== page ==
Elizabeth E. Cook
Partner

News and information presented here was gathered from sources believed, but not guaranteed to be reliable, including The Wall Street Journal, The New York Times, Barron’s, The Economist, Bloomberg, CNBC, Business Insider, CNBC, Reuters, and The Associated Press.  If you have questions, please feel free to call us at 203.458.5220 or reply to this email.  Reminder: Valentine’s Day is a week from Thursday.  It’s time to call the florist!
DIASTOLE ECONOMIC AND MARKET COMMENT
February 11, 2019

December was the worst month for stock-market performance since 1931.  January was the best month in three decades.  So what are we seeing in February?  For the first full week of the month, markets were volatile, but ended up - barely.  There was profit-taking, and concern about a slowdown in global economies.

And what happens when there is “concern”?  Money flows out of riskier investments (which might be equities or high-yield bonds) into safer investments, like government bonds.  Money buying those bonds pushes prices higher and yields lower.  And in some countries (not ours) yields are actually pushed below 0%.  As of last week, almost $9 trillion in global debt securities had negative yields.  The Japanese ten-year Note fell below 0%.  That means that you will get back less than you invested, when the bond matures.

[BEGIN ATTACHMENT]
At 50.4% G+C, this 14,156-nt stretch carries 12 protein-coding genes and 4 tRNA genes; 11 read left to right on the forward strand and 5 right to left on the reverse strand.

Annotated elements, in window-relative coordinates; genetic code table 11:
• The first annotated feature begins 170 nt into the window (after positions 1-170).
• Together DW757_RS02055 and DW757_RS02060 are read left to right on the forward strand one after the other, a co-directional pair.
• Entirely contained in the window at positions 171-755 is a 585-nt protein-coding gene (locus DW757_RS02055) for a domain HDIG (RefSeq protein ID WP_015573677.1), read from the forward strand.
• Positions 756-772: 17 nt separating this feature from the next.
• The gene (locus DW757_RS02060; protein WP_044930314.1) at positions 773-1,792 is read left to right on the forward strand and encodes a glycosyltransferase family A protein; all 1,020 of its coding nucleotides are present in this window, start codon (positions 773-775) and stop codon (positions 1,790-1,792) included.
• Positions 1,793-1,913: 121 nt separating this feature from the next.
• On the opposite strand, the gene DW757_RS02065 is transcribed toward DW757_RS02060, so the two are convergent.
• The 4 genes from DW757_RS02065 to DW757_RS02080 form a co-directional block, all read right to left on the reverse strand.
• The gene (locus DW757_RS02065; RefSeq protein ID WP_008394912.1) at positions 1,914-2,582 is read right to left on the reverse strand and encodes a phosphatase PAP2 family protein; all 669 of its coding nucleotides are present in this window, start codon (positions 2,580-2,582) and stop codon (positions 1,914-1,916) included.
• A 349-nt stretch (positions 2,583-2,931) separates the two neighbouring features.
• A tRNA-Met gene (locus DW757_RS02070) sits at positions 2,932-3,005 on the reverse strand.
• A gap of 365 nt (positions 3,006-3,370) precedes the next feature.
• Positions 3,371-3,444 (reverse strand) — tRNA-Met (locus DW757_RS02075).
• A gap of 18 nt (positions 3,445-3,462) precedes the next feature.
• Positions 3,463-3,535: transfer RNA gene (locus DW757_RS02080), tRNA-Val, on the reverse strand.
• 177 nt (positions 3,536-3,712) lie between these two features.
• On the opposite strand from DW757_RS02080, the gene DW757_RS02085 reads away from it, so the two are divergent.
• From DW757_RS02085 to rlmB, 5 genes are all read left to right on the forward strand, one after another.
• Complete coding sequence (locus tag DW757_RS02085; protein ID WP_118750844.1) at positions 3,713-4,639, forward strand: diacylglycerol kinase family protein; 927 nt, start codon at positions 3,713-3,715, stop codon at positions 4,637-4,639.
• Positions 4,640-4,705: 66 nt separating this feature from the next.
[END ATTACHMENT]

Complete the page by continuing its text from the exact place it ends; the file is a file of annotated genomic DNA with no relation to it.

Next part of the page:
Why would you buy any bond with a negative yield?  I struggle with this question, and I’m not the only one.  I guess the best explanation is that you think your other options are worse.  For instance, you expect a correction in the market.  Or you expect bank robbers to clean out the local bank (and the saloon) in your one-horse town and you’d rather lose 1% of your money than all of it.  As I said, I struggle with the question.

As of Friday, the yield on the U.S. ten-year Treasury was 2.63%.  Back in November, the yield briefly broke above 3%, causing inflation fears.  Today, not so much.  The yield on the Italian ten-year is 2.945% - higher than the U.S. rate because the Italians have to lure investors, especially since their economy entered recession in the 4th quarter.  By comparison, the German ten-year bond is paying 0.11%.  That shows that investors are willing to accept a lower yield from Germany than from the U.S.  Is Germany prettier?  No, but it is in better shape fiscally than we are.  Germany’s debt is 64.1% of its gross domestic product (GDP), while the U.S. owes 105.4% of GDP (and rising).

Tax policy is an interesting (yes, I said interesting) and complex issue.  We tend to think of it as a way to fund our government, which it is, but it is also a way to influence the behavior of citizens.  Case in point, Hungary.  Prime Minister Viktor Orban announced yesterday that the government would begin a lifelong interest rate exemption for women with four or more children.  Why would Hungary do this?  Because it WANTS women to have four or more children, rather than the current average of 1.45.  Hungary is experiencing a shrinking population and a birthrate that is lower than the replacement rate and the European average.  Prime Minister Orban is opposed to immigration, and believes that the way to increase the number of Hungarians is to pay women to have more children.